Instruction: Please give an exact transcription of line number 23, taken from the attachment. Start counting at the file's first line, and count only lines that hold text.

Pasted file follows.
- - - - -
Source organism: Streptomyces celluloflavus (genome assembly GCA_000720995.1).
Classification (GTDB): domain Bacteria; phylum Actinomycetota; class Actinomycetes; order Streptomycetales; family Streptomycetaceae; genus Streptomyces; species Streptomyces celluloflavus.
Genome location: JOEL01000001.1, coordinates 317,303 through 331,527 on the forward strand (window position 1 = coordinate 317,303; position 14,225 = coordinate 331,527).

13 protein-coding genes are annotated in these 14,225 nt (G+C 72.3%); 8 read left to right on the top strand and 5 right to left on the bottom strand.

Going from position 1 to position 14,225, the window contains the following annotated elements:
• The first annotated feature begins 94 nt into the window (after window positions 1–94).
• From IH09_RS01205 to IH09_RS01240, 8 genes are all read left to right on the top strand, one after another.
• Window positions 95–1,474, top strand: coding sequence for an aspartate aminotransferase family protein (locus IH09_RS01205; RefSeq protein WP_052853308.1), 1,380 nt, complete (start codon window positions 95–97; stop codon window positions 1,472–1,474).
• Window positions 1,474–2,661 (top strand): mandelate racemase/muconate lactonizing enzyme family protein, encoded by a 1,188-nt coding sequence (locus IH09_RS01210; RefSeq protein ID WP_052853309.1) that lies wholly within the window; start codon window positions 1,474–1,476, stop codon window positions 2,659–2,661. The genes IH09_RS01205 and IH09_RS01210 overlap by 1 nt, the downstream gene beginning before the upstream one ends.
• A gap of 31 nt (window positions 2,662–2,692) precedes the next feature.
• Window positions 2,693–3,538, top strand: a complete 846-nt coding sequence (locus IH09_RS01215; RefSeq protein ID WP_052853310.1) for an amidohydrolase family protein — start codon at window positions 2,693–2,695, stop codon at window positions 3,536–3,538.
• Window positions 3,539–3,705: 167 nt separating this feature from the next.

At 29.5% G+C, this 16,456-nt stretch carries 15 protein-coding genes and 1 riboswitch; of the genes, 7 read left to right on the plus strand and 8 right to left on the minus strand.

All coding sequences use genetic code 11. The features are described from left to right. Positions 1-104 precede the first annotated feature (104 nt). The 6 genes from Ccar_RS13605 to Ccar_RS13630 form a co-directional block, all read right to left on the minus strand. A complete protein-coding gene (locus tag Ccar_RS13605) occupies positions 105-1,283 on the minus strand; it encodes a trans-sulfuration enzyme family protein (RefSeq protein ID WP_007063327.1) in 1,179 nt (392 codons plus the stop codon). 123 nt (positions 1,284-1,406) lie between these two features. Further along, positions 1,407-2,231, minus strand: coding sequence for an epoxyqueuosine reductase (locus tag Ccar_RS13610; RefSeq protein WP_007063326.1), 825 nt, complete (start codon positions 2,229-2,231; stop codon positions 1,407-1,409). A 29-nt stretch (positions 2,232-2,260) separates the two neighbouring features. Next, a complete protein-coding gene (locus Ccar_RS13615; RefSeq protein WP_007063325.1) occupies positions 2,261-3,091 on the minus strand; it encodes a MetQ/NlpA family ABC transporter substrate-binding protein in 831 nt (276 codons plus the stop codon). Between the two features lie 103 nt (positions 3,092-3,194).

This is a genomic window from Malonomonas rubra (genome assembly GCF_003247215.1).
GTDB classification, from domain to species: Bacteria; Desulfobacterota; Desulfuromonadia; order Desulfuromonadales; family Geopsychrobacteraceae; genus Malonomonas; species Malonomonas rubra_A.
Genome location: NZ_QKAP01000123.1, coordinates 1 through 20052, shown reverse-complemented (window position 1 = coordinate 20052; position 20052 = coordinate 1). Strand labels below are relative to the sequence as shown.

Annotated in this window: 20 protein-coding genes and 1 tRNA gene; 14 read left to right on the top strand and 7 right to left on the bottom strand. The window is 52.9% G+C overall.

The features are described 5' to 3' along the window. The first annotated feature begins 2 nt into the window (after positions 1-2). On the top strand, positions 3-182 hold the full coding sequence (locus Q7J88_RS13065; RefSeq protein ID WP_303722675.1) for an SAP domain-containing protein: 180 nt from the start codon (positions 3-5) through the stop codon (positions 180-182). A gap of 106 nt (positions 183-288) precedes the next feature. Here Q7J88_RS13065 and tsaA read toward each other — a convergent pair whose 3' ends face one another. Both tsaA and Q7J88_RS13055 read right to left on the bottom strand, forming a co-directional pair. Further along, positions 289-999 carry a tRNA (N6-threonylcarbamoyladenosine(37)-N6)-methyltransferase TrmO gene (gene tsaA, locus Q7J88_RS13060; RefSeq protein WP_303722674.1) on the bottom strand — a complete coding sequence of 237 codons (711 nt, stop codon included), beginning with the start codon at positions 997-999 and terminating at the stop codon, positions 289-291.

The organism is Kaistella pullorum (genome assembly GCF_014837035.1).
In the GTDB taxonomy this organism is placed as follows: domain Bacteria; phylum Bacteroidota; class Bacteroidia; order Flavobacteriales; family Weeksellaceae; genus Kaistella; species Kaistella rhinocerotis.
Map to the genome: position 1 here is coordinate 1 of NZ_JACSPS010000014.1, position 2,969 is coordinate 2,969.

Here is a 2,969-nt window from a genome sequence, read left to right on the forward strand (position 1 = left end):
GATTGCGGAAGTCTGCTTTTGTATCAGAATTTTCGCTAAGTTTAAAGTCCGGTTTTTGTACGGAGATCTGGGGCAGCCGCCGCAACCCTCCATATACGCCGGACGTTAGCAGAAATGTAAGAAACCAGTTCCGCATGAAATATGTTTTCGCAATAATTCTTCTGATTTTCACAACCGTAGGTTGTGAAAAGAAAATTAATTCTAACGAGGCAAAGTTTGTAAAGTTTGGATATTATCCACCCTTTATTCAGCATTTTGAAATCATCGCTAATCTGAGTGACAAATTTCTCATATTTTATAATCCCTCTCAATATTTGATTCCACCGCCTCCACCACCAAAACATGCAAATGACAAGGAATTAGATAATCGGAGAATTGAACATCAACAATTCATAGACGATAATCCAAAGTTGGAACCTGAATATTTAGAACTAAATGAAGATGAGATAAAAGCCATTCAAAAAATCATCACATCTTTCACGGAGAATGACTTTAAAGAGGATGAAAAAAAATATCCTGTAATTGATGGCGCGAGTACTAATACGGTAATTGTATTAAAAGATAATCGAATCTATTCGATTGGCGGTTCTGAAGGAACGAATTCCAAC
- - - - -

Here is a 2,969-nt window from a genome sequence, read left to right on the forward strand (position 1 = left end):